The Actual Reason Behind Your Bleeding Walls

Noticing glossy stains or coffee-tinted streaks lining a newly painted wall can be upsetting. You might be confused after checking water and shampoo drips off your list and confirming neither the previous homeowner nor anyone from your household smokes indoors. But before you jump the gun and mull your repainting options, consider your surroundings. Are your walls perhaps exposed to excessively humid or cold conditions? If so, surfactant leaching might be the reason behind your "bleeding" walls.

As bathrooms, kitchens, and laundry rooms remain wet, they might suffer from surfactant leaching. However, it also happens on exterior walls, particularly in areas prone to condensation, like near overhanging eaves. Surface active agents (surfactants) play a diverse role in latex paints. Besides stabilizing the formulation, these wetting agents are used as additives, ensuring the paint shows the right pigment and spreads evenly without being overtly viscous. Unfortunately, if the paint is forced to harden and dry in humid or cold conditions, its surfactants will come to the surface within a few weeks as oily or sticky streaks on the walls, sometimes taking on orange or tan hues.

Why your walls bleed

Painted walls usually don't bleed if they have had sufficient time to cure. In this case, the surfactants have locked into the film or evaporated. But things come to a head when the temperatures drop below 50 degrees Fahrenheit or the walls are exposed to cold drafts and frost, delaying the drying and binding of the paint to the walls. This causes the surfactants to separate from the film and resurface as unsightly, oily drip lines. This issue is particularly acute in darker paints — such as dark greens and browns — as their colorants require higher surfactant concentrations.

High humidity, too, causes bleeding walls, especially if the paint wasn't created to accommodate damp conditions. For instance, a steam bath in a freshly painted bathroom will leave the walls sweaty. Conversely, exterior walls may get rained on or have dew deposits, causing paint discoloration. Most surfactants are water-soluble, so they're attracted to the moisture buildup and begin congregating on the walls as glistening blotches. Poor air circulation also plays spoilsport and is often a concern in small laundry rooms when the dryer works at full blast, turning the air misty.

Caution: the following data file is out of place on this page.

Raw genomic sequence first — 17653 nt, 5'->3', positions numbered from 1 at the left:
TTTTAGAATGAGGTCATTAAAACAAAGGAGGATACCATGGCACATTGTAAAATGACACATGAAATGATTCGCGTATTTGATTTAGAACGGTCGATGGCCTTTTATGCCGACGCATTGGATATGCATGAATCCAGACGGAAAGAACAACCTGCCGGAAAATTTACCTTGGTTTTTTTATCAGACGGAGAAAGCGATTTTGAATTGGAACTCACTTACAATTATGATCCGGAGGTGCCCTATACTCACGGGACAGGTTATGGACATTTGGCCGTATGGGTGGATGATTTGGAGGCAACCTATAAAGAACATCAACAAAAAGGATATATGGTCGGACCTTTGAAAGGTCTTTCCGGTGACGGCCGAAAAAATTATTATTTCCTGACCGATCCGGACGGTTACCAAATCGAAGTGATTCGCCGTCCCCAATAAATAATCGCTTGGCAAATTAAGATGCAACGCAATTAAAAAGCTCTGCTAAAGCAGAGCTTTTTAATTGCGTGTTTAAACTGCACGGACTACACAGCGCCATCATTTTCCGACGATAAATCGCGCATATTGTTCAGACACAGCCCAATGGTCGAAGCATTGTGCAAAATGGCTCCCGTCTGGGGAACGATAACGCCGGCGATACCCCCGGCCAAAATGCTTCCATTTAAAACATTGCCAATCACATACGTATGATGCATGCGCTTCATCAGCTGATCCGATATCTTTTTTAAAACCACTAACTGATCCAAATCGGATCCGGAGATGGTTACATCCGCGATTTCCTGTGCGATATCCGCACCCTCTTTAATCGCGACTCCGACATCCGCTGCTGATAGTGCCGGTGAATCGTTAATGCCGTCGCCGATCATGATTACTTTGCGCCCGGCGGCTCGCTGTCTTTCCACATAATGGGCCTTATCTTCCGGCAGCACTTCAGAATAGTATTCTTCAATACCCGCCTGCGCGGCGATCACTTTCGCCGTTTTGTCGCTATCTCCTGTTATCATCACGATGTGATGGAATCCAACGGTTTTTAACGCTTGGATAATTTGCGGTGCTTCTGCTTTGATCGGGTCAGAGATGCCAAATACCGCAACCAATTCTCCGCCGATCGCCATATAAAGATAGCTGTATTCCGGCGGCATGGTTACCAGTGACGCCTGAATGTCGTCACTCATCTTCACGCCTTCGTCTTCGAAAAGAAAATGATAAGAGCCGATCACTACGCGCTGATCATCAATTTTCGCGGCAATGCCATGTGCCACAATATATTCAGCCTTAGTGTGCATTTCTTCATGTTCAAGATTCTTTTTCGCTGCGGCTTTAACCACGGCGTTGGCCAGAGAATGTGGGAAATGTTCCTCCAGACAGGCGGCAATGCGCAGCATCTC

However, if your walls are streaked in monstrous reds, blame it on algae. They thrive in moist conditions in inadequately ventilated areas. But if you think your exhaust works just fine, closely examine your metal cabinets for rust — they may liquefy due to moisture and seep down as bloodlines.

Fix and prevent paint streaks

Fortunately, surfactant leaching is merely cosmetic and won't severely damage the walls. Wiping the stains down with a soft, water-soaked fabric usually does the trick (avoid painting over them). If the stains are too stubborn, sponge the area down with a soapy solution followed by a water rinse. However, this is only a quick fix and will not solve the problem permanently until all surfactants are removed from the paint film. You might even have to remove the film and repaint the wall if the stains are not coming out. For outer walls, lightly drench them in water or leave them as is — the drips will disintegrate on their own in a month.

Get a hold of the high moisture with a dehumidifier. To clear out the vapor, leave the exhaust fan running for a while after you're done with your hot shower. Also, routinely clean out all dust and grime buildup on the fan. To deal with red stripes, remove the source of rust and then wipe the area clean. You'll need a biocide to get rid of the algal growth. Going forward, ensure the paint is the right kind for a given area's temperature and humidity levels. Also, give it seven to 10 days to cure completely before exposing it to hot or cold stressors.